Catholic Confusion on Enhancements

I have to confess that I am a bit disheartened.  I find that my fellow Catholics are having trouble really connecting with the Church’s teaching regarding genetic engineering.  Some very smart, thoughtful and faithful Catholics are having difficulty with the distinction between gene therapy, which is genetic engineering to fix a genetic pathology, and genetic enhancement, which is genetic engineering to an otherwise healthy person to make them super-human in strength, intelligence, or infused with non-human traits like night vision or glow-in-the-dark skin.

I am frustrated because I realize I might not be articulating the distinction well enough.

Some argue that to defend the difference between therapy and enhancement, the Church has to define what is considered “normal” which is, of course, difficult to impossible.  To decide who qualifies for therapy, they contend that somehow the Church has to decide what is considered “healthy” and what is not.

But the Church doesn’t need to do anything of the sort.  Here is an analogy I think illustrates the Church teaching on many medical interventions, not just genetic engineering.  Take “birth control.”  A chemical concoction if taken by a healthy woman to thwart her natural fertility (making it no longer function properly) it is unethical.  If taken as medicine to treat a significant pathology (a side effect being temporary sterility) then it is morally acceptable.  It is all in the intent not the effect.

In no way does the Church need to define what is a normal level of fertility.  It simply draws the line between when a chemical is used to pervert a normal human function (fertility) and when the same one used to treat a medical condition.

I think that same applies to genetic engineering.  When a manipulation of the human genome is done to treat a genetic pathology, to improve life for or save the life of a patient and bring them back to a more normal human functioning, then it is morally acceptable.  When the genetic engineering is done to pervert a system that is already functioning to enhance beyond what is possible by that individual’s nature, then it is immoral.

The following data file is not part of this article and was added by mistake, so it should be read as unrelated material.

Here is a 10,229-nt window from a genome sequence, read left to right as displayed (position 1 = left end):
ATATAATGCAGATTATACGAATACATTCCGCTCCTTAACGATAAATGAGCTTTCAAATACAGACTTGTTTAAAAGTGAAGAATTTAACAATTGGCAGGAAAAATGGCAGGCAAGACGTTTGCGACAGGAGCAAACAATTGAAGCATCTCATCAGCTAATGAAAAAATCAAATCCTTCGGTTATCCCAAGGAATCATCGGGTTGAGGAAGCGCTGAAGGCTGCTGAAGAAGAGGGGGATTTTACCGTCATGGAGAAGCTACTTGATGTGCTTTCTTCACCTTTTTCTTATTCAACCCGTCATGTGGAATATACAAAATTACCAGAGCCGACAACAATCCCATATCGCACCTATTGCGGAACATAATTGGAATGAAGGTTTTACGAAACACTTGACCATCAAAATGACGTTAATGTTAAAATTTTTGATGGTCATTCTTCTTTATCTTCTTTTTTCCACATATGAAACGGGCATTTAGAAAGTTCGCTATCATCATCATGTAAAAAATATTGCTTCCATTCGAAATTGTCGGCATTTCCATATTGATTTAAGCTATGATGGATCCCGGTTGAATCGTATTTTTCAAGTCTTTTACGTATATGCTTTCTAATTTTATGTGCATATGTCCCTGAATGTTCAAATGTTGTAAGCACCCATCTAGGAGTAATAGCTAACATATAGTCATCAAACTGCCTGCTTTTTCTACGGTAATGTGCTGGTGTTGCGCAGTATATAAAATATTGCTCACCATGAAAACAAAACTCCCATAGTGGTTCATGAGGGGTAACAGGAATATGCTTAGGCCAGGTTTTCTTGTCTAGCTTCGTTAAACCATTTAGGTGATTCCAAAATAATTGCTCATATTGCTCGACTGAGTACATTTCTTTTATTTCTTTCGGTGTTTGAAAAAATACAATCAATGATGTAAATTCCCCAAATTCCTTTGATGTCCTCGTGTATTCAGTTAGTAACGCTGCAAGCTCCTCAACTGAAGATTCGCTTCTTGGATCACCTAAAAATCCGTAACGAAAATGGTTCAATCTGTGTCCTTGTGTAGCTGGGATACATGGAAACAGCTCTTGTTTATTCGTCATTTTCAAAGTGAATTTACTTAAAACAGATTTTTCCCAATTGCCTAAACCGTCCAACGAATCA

Will there be some seemingly gray areas?  Likely.  When is a pathology a pathology or just a variation?  One person’s pathology maybe another’s variation. But that is why we have priests and bishops: to guide us in our individual situations.

I think when we focus on the minutia of every little nuance of every possibility we lose sight of the greater picture.  Keeping genetic engineering in the realm of therapy (which is exactly where it currently resides), we can prevent some truly horrifying and unnatural modifications of the human genome.  We will prevent the mixing of human and animal DNA and the tinkering with otherwise healthy offspring without their consent.  Two things that clearly fall in the “immoral” box.

Just remember that science and academia are already toying with enhancements. The National Institutes of Health (NIH) awarded Maxwell Mehlman, director of the Law-Medicine Center at Case Western Reserve University School of Law, $773,000 to develop standards for tests on human subjects in genetic-enhancement research. Research that would take otherwise normal humans and make them smarter, stronger or better-looking. If the existing human-trial standards cannot meet the ethical conditions needed for genetic-enhancement research, Mehlman has been asked to recommend changes.

And a recent paper in the journal Ethics, Policy & Environment, S. Matthew Liao, a professor of philosophy and bioethics at New York University, explored ways humanity can change its nature to combat “climate change.” One of the suggestions Liao discusses is to genetically engineer human eyes to be like cat eyes so we can all see in the dark.

The intent of genetic manipulation needs to be therapeutic in nature.  That principle alone rejects all manner of crazy and immoral ideas of what we can (but should not do) to ourselves and our offspring while still allowing for the possibility of healing and amelioration of suffering.

Rebecca Taylor is a clinical laboratory specialist in molecular biology, and a practicing pro-life Catholic who writes at the bioethics blog Mary Meets Dolly. She has been writing and speaking about Catholicism and biotechnology for six years and is a regular on Catholic radio.